The Five Element Theory of ChiRunning and ChiWalking
In Chinese Medicine, the study of the elements are the fundamental way in which the human body is analyzed and understood. There are actually several approaches to the study of the elements. The elements to be considered can be: earth, water, fire, air or metal, wood, and sometimes ether. For the purpose of this article we’re going to focus on earth as it relates to structure and stability; water as it relates to flowing movement; fire as it relates to work, transformation and energy; air, as it relates to breathing and “inspiration;” and ether as the power of the mind to direct one’s energy or chi.
In the Chi techniques, various sections of the body are represented by these five elements. Your bones, ligaments and tendons are represented by the element Earth, which creates stability in your body and connection to the earth. Water represents the rotational movement of the pelvis, which allows the fluid motion of swinging of your arms and legs. The fire element can be felt in the power and energy of the core muscles. Your core is called the powerhouse in Pilates – for a good reason. In more advanced levels of ChiRunning® and ChiWalking®, you can use your oblique muscles to create more energy for moving forward. Air feeds fire, so in your lungs and breathing you can see the most important source of energy for the body. Ether is related to your mind and to chi energy. And, though they are both invisible and unmeasurable, they are the most powerful tools you have when it comes to moving your body. When you have a thought and your body responds immediately, the element of ether is at work, guided by your mind to move your body.
As you learn the Chi techniques, you start from the ground up with good posture (earth). This provides your body stable support with every stride. If your posture is not aligned during the support phase of your stride (shoulders, hips and ankles in a straight line) you will rely too much on your muscles to support the weight of your body instead of your skeletal structure. This wastes valuable energy and you’ll tire more quickly. This is the first phase of learning the Chi techniques – earth-like stability.
As you learn to run with good postural support, the next element to emulate is water, which will add some fluidity to your structure. This requires incorporating a level of relaxation into your stride. This takes a lot of practice, as most of us tend to hold tension in our pelvis and shoulders. Many of us try too hard and don’t allow the natural flow and flexibility of our body to create smooth, flowing movements. The ChiRunning Body Looseners will make a huge difference, as well as Body Sensing tension and learning to release it. Learning to relax is the crucial second stage – water-like fluidity. Water is especially important in the flight phase of your stride, when you want to allow for the greatest stretch and range of motion in your body.
The element of water is a lot about letting go. As water flows down a mountain and over a waterfall, it does not hold back. In the Chi techniques there is a sense of ease that needs to be developed in order to understand that you do not have to work hard to make movement happen. As you learn to trust the watery aspect of movement, you’ll go faster with less effort and reduce injury as well.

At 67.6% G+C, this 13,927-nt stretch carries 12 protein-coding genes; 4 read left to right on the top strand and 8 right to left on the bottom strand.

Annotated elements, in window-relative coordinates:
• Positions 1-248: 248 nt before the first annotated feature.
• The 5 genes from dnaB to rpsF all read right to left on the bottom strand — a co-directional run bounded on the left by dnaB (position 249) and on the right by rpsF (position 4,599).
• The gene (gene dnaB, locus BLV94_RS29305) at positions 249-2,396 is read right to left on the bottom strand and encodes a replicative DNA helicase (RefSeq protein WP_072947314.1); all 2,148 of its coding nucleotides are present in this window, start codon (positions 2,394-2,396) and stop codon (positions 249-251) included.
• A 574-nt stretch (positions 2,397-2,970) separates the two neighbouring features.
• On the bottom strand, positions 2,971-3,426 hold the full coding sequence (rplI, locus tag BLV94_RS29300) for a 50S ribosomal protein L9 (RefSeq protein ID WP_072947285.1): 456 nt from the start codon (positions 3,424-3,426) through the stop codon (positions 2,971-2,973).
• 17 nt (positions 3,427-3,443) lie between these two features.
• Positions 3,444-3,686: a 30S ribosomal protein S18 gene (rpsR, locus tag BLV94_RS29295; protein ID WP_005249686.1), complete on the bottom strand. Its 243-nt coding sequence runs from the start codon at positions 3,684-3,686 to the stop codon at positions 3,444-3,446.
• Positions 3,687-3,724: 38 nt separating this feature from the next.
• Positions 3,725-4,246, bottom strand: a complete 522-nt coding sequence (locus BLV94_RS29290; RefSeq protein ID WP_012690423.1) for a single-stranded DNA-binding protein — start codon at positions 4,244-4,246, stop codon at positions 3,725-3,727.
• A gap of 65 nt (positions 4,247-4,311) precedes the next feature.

As you progress through these first two stages of your ChiRunning, it is important to keep in mind that until you fully feel the stability of earth and the fluidity of water, there is no point in focusing on the use of the core muscles (fire element) to enhance your movement. If you add fire to an unstable or overly rigid technique, you’ll be creating a recipe for injury. Forcing water down a twisted pipe can create a lot of problems. However, once you are moving with these two elements functioning well in our body, adding some heat and some fire can create a lot of power, especially by engaging your obliques. This is an advanced technique described in the Chi Marathon book in Chapter 9 Advanced Techniques, where you use the obliques to drive the pelvis which, in turn, drives the legs. This allows you to “use” your legs for propulsion without using your leg muscles.
When your skill with all the Chi techniques is at the stage where you can run comfortably and all of these first three elements are working like clockwork, the next ingredient for your running will be air. An interesting word associated with the breath is “inspiration,” which has a double meaning. The physical definition of inspiration is to inhale. The emotional definition is to be inspired, which is what your running or walking will be. At this level a practice session begins to feel more like a dance than a workout!
The last element to enter into your running or walking is ether. When your mind and body are integrated, just a thought can create truly effortless movement. In Chinese philosophy, moving and directing the flow of ether through your body is called Y-Chi, which can also be described as intention, where you direct the movement of your Chi to move your body.
The study of the elements is a great way to get a different feel for the Chi techniques. When you are feeling yourself stable yet fluid, learning to regulate the chi moving through your body, and getting to the place where an idea creates movement …anything is possible.